Ends Do Not Justify the Means
Most Americans realize there are many issues facing this country. They include economic issues, social issues, foreign policy issues, healthcare issues, and everything in between. I don’t believe it’s far fetched to think that many Americans, regardless of their political persuasion, would find commonality on what these issues are. Where Americans differ, is on what the underlying problems are surrounding these issues. As such, there will be great differences on how to address them.
In light of the recent passing of Justice Antonin Scalia, I think it’s important to make the case to the American people as to why this is important. In one of his most famous quotes, Scalia said,
The Constitution is “not a living document. It’s dead, dead, dead.” Scalia added, “The judge who always likes the results he reaches is a bad judge.”
Scalia was issuing a warning to Americans, explaining the ills of activist judges. To issue judgement on cases based on personal or political ideology is a dangerous endeavor. The Constitution is “dead”. This means no one individual nor government branch, can interpret or insert something into that document that is not there.
As a Supreme Court Justice, Scalia has been labeled as an “originalist”. The majority of Constitutional Conservatives in this country would tend to agree with Scalia’s interpretation of The Constitution. A famed Supreme Court nominee, Robert Bork said the following:
“If the Constitution is law, then presumably its meaning, like that of all other law,
is the meaning the lawmakers were understood to have intended. If the Constitution is law, then presumably, like all other law, the meaning the lawmakers intended is as binding upon judges as it is upon legislatures and executives. There is no other sense in which the Constitution can be what article VI proclaims it to be: “Law….” This means, of course, that a judge, no matter on what court he sits, may never create new constitutional rights or destroy old ones. Any time he does so, he violates not only the limits to his own authority but, and for that reason, also violates the rights of the legislature and the people….the philosophy of original understanding is thus a necessary inference from the structure of government apparent on the face of the Constitution.”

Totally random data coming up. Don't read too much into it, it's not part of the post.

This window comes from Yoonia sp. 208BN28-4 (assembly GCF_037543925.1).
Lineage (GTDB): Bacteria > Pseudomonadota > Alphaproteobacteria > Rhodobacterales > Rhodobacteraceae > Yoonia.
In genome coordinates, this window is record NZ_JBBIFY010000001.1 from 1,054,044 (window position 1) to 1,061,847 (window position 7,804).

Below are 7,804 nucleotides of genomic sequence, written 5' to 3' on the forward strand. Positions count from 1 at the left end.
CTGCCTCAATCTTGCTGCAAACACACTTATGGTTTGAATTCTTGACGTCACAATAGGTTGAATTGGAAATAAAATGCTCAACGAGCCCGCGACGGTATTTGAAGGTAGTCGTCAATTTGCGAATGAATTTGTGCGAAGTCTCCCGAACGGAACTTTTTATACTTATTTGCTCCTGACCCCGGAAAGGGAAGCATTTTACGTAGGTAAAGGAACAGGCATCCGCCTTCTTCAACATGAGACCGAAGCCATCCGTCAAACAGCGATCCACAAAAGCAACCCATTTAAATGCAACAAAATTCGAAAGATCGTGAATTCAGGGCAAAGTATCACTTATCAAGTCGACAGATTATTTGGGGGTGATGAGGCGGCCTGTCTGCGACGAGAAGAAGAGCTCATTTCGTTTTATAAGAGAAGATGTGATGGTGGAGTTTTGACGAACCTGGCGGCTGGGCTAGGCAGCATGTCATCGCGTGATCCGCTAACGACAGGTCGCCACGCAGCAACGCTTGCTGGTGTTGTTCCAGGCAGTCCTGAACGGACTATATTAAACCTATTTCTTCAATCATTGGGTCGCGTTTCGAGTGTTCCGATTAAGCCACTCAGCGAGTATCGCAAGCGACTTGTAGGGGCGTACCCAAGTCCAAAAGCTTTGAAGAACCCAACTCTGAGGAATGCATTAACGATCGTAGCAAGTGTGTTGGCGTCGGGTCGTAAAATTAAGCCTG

The concern of Constitutional Conservatives everywhere is that Obama will nominate an activist as a replacement to the Supreme Court. An activist judge could do irreparable damage to this country. With cases such as Obamacare, immigration, and abortion set to make it to the Supreme Court, conservatives are rightfully concerned.
As Americans, we expect the justices of the Supreme Court to make decisions based on law, not politics or ideologies. Considered an originalist, Justice Scalia based his decision on the original intent of the law. Again, when he stated that the Constitution is “not a living document”, he was arguing against judicial activism.
The Heritage Foundation defines judicial activism this way:
Judicial activism occurs when judges write subjective policy preferences into the law rather than apply the law impartially according to its original meaning. As such, activism does not mean the mere act of striking down a law.
Whether it be justices of the Supreme Court or politicians, the law matters. The Constitution is the foundation on which this country was built. One can not simply justify an action or an interpretation of law based on desired outcomes! Having a “pen and a phone” is not a justifiable approach to achieving an ideological outcome. Nor is it justifiable for the Supreme Court to hear cases that should be decided by the states just so they can achieve a result they desire. Doing so undermines our Constitutional Republic.
In the opening paragraph of this article, I asserted that Americans may find common ground on the types of issues that plague this country. Differences arise among Americans in terms of how to address these issues. At this pivotal time in our nation’s history, it is imperative that we have a Supreme Court that honors our Constitution, not as a living document, but as a rock on which our country is guided. Regardless of any ideology, the rule of law matters. The ends do not justify the means.